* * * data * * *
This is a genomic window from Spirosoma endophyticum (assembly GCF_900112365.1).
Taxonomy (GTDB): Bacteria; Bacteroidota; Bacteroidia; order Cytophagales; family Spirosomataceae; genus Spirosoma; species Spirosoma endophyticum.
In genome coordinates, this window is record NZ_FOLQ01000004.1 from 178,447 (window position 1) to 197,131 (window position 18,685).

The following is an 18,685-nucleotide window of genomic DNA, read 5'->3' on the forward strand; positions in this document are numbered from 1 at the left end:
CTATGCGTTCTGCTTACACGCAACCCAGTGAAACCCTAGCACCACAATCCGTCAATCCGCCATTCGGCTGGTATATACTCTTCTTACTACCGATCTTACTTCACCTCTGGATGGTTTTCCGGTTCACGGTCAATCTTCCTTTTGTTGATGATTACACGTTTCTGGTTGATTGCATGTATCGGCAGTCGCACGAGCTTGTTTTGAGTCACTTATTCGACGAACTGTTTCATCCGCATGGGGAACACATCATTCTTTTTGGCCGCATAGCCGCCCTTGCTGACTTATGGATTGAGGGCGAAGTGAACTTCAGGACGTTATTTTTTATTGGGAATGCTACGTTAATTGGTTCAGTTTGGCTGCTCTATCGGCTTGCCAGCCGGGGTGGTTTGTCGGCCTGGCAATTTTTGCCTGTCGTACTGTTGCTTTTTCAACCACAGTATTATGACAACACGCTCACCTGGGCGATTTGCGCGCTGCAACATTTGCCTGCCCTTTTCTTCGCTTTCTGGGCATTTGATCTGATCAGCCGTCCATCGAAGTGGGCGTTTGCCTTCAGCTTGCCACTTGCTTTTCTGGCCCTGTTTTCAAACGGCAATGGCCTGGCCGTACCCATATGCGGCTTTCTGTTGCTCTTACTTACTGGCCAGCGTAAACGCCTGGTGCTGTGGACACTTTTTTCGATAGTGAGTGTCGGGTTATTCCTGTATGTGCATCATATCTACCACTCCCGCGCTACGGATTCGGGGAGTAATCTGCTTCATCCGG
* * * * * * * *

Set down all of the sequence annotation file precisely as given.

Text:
This is a genomic window from Spirosoma endophyticum (assembly GCF_900112365.1).
Taxonomy (GTDB): Bacteria; Bacteroidota; Bacteroidia; order Cytophagales; family Spirosomataceae; genus Spirosoma; species Spirosoma endophyticum.
In genome coordinates, this window is record NZ_FOLQ01000004.1 from 178,447 (window position 1) to 197,131 (window position 18,685).

The following is an 18,685-nucleotide window of genomic DNA, read 5'->3' on the forward strand; positions in this document are numbered from 1 at the left end:
CTATGCGTTCTGCTTACACGCAACCCAGTGAAACCCTAGCACCACAATCCGTCAATCCGCCATTCGGCTGGTATATACTCTTCTTACTACCGATCTTACTTCACCTCTGGATGGTTTTCCGGTTCACGGTCAATCTTCCTTTTGTTGATGATTACACGTTTCTGGTTGATTGCATGTATCGGCAGTCGCACGAGCTTGTTTTGAGTCACTTATTCGACGAACTGTTTCATCCGCATGGGGAACACATCATTCTTTTTGGCCGCATAGCCGCCCTTGCTGACTTATGGATTGAGGGCGAAGTGAACTTCAGGACGTTATTTTTTATTGGGAATGCTACGTTAATTGGTTCAGTTTGGCTGCTCTATCGGCTTGCCAGCCGGGGTGGTTTGTCGGCCTGGCAATTTTTGCCTGTCGTACTGTTGCTTTTTCAACCACAGTATTATGACAACACGCTCACCTGGGCGATTTGCGCGCTGCAACATTTGCCTGCCCTTTTCTTCGCTTTCTGGGCATTTGATCTGATCAGCCGTCCATCGAAGTGGGCGTTTGCCTTCAGCTTGCCACTTGCTTTTCTGGCCCTGTTTTCAAACGGCAATGGCCTGGCCGTACCCATATGCGGCTTTCTGTTGCTCTTACTTACTGGCCAGCGTAAACGCCTGGTGCTGTGGACACTTTTTTCGATAGTGAGTGTCGGGTTATTCCTGTATGTGCATCATATCTACCACTCCCGCGCTACGGATTCGGGGAGTAATCTGCTTCATCCGG